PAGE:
[Accessed December 4, 2014]
4 Y. Y. Syed. Ceftobiprole medocaril: A review of its use in patients with hospital- or community-acquired pneumonia. Drugs 2014 (74), 1523-1542
5 E. Rubinstein et al. Pneumonia caused by methicillin-resistant Staphylococcus aureus. Clinical Infectious Diseases 2008 (46), Suppl 5, S378-S385
6 T. Welte, M. W. Pletz. Antimicrobial treatment of nosocomial meticillin-resistant Staphylococcus aureus (MRSA) pneumonia: current and future options. International Journal of Antimicrobial Agents 2010 (36), 391-400
7 A. F. Shorr, S. T. Micek, M. H. Kollef. Inappropriate therapy for methicillin-resistant Staphylococcus aureus: resource utilization and cost implications. Critical Care Medicine 2008 (36), 2335-2340
8 A. P. MacGowan. Clinical implications of antimicrobial resistance for therapy. Journal of Antimicrobial Chemotherapy 2008 (62), Suppl. 2, ii105-ii114
9 M. R. Loebinger, R. Wilson. Pneumonia. Medicine 2012 (40), 329-334
10 White Book. www.erswhitebook.org/chapters/acute-lower-respiratory-infections/pneumonia/
[Accessed September 30, 2014]
11 G. B. Nair, M. S. Niederman. Community-acquired pneumonia: an unfinished battle. Medical Clinics of North America 2011 (95), 1143-1161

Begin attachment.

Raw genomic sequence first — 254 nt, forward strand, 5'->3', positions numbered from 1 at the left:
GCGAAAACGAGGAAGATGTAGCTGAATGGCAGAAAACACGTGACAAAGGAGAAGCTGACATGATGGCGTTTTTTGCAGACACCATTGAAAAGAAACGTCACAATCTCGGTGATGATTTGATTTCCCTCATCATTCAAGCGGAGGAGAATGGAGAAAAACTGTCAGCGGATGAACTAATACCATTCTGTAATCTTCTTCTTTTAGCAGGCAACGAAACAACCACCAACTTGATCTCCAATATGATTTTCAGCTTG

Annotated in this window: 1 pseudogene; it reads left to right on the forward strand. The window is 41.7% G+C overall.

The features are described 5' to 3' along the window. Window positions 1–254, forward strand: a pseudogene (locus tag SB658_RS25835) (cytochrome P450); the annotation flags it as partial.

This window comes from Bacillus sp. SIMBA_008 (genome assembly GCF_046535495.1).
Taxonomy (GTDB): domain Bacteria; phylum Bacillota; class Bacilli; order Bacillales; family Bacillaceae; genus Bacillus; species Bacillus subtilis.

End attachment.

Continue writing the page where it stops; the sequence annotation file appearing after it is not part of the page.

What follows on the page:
12 R. Masterton et al. Hospital-acquired pneumonia guidelines in Europe: a review of their status and future development. Journal of Antimicrobial Chemotherapy 2007 (60), 206-213
13 American Thoracic Society, Infectious Diseases Society of America. Guidelines for the management of adults with hospital-acquired, ventilator-associated, and healthcare-associated pneumonia. American Journal of Respiratory and Critical Care Medicine 2005 (171), 388-416
14 M. H. Kollef et al. Epidemiology and outcomes of health-care-associated pneumonia: results from a large US database of culture-positive pneumonia. Chest 2005 (128), 3854-3862
15 European Centre for Disease Prevention and Control. Antimicrobial resistance surveillance in Europe 2012. Annual Report of the European Antimicrobial Resistance Surveillance Network (EARS-Net). ECDC 2013